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A checklist for living independently, a framework for AIP technologies and services?

I just saw a checklist on caring.com for helping adult children who worried about aging parents and whether they should stay in their own homes. For those thinking about these issues, there is plenty of advice on the site that can deepen thinking and identify ways to help.

But I see this list and I start to think about it as a framework for identifying home design, tech devices, online services and directories of services to mitigate issues in each of these areas. Let's take a look at it in that context. Rather than jump into vendor names, let's thinkabout categories of capability that are useful prior to circumstances becoming dire (like a fall and hospitalization, like significant dementia, like stroke, and so on). Links are for illustration, not an endorsement. And this is a start. I would love some feedback as to whether this is the right framework and whether the idea structuring a view of the market in fact, linking these to online sources of tools and information is the right approach.  It's not all filled in but you can get the idea. Perhaps there is a simpler framework that would be this comprehensive.

1. Have the housing talk. Consider retrofit of the house to make it manageable.   Certified Aging in Place Specialists (CAPS) home modifications, universal design standards, home automation.

2. Look for telltale signs they may not be able to keep up with home maintenance.  Build a directory of service providers, vetting them with online service ratings.

3. Watch how they move, climb stairs, and get up from chairs.  Identify mobility aids, looking at lift chairs, scooters, stairlifts.

4. Check in on their mood, memory, and overall mental state. First evaluate whether depression is a factor, think about the ways to boost brain fitness,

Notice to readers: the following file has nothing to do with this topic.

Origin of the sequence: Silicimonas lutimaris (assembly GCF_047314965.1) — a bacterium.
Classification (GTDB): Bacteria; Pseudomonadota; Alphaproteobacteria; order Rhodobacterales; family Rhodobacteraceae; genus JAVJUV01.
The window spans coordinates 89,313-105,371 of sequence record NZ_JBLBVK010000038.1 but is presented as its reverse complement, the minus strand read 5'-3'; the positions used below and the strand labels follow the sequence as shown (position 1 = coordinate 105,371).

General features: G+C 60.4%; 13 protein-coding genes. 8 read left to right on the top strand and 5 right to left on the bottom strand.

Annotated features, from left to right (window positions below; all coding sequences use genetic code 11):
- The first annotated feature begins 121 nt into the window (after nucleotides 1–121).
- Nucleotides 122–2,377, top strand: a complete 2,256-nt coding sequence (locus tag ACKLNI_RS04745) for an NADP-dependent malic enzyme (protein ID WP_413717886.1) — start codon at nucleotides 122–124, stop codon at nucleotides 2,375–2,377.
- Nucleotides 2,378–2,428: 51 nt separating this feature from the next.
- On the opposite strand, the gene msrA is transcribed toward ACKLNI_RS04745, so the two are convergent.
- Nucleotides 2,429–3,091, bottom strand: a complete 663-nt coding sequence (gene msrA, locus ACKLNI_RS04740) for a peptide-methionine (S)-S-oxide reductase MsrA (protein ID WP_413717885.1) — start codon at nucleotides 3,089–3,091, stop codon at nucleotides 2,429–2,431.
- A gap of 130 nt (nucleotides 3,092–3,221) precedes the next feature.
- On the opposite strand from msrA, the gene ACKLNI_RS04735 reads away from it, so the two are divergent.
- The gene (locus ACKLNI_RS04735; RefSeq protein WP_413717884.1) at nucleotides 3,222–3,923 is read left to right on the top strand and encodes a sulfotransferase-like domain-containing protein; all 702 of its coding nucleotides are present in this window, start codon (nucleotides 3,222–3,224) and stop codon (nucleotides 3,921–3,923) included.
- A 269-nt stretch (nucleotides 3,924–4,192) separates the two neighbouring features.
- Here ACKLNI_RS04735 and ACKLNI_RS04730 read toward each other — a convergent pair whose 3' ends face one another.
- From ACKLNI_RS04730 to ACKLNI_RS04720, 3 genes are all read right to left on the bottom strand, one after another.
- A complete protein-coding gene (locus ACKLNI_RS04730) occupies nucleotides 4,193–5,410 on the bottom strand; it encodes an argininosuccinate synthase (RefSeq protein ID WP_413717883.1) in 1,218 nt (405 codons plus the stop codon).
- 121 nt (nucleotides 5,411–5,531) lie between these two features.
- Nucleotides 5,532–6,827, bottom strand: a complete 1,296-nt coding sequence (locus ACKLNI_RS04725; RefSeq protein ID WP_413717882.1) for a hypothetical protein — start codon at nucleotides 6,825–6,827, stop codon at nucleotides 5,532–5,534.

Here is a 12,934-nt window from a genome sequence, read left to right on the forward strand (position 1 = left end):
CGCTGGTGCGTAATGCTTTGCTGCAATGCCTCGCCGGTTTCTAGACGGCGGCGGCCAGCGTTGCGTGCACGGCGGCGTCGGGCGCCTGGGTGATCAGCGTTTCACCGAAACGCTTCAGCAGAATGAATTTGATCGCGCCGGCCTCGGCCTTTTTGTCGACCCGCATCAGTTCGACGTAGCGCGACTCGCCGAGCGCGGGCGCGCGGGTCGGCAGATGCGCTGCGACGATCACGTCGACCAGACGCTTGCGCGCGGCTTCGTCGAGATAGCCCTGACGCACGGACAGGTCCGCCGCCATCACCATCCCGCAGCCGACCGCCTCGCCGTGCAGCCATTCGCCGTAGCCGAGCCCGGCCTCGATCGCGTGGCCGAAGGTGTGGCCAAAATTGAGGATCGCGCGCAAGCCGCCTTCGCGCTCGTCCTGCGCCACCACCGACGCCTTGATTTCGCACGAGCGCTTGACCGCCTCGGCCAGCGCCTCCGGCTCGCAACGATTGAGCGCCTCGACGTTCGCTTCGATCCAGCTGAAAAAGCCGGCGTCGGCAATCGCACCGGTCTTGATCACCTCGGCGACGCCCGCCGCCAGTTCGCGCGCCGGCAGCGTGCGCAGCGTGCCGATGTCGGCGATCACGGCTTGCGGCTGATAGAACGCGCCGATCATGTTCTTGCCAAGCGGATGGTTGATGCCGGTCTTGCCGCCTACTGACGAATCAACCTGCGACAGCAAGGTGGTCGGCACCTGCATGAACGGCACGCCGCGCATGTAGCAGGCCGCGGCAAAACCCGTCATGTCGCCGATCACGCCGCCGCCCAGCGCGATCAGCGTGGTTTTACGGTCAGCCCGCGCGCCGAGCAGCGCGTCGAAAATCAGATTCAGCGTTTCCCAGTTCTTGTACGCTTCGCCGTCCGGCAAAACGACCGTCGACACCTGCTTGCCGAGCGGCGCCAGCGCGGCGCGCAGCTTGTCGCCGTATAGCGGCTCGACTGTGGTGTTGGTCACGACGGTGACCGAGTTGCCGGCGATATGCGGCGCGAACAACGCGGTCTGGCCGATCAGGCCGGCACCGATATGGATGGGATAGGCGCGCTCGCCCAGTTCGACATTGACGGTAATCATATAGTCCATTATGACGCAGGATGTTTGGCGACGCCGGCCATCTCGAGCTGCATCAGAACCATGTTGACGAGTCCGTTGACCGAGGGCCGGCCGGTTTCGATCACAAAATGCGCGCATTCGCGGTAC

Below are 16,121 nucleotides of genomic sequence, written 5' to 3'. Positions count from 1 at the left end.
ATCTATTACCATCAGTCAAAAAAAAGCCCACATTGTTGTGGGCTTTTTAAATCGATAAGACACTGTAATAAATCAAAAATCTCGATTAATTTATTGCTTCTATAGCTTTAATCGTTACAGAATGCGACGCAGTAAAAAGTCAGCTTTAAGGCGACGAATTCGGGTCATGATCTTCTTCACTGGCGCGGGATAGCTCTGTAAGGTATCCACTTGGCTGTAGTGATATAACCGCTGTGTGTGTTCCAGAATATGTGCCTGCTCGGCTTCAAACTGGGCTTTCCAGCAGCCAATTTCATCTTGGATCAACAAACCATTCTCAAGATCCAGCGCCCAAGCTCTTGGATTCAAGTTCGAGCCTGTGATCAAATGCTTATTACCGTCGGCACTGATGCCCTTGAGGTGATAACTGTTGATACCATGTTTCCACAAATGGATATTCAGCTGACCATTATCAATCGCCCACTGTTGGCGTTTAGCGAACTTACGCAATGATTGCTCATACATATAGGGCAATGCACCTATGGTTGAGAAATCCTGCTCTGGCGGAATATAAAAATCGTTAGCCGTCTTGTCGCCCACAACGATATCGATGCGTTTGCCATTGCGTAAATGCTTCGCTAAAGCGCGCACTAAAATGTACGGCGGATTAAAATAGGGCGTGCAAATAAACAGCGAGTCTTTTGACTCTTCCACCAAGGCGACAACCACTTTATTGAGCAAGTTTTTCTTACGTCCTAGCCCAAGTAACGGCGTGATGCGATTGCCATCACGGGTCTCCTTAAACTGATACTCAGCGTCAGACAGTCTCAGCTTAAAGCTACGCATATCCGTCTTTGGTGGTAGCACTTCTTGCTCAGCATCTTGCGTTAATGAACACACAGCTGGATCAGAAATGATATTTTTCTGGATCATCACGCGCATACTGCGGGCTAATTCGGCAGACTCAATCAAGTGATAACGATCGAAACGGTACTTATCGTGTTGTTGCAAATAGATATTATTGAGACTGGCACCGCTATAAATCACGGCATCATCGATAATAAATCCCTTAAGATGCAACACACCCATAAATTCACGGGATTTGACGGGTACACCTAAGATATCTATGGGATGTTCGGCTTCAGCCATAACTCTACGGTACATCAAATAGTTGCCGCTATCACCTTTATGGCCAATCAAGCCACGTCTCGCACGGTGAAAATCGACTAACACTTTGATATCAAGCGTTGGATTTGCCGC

5. Cook and eat with them.

6. Go for a drive.  First help them become a better driver, maybe with a video game designed to help,  get the right car, hope for the MIT development of a smarter car, or evaluate whether it's time to stop driving.

7. Look for alternative transportation options.  There are many -- in fact this is the mission of councils on aging, and there's even an organization dedicated to offering rides.

8. Get up to speed on their medications and healthcare needs.  Establishing a medication reminder process.

9. Observe their ability to perform the five basic activities of daily living.

10. Pay attention to their personal hygiene.

11. Do a safety walk-through.

12. Check in with their friends and neighbors.

13.Get a professional opinion.

14. Check in on yourself.



I just wanted to thank you for sharing our to-do lists at http://www.caring.com with your readers. Our staff has been working hard on this portion of the site and we are thrilled to know that it has been inspiring to you. It is great to see how you have also added on the the list with additional components to create a more fitting list for each family.


The caring.com site is comprehensive. I like your idea of being proactive rather than reactive, which seems to be the general way most of our systems operate. For Alzheimer's there is a local non-profit group in St. Louis called Memory Care Home Solutions that evaluates the home and makes quarterly follow-ups after the initial visit to mitigate problems before they happen. That's not to say they solve all problems.

Have you seen the website Decision Street? Would there be applications with this structure to look at the aging issues from a proactive and technological point of view with the example categories you used?

Russ Hitzemann

Hi Laurie - -

AIP@Home's online business resource directory -- http://www.aipathome.com/directory/ -- is for people who are searching for products, services and information that will help them, as well as, the people they care for and about, live confidently at home for as long as possible. Our Directory includes Certified Age in Place Specialists, Certified Active Adult Specialists in Housing, as well as many other service providers and product info related to aging in place. Consumers can provide feedback and ratings.

Besr Regards,
Lysa McCarroll
AIP@Home - It's where you want to be.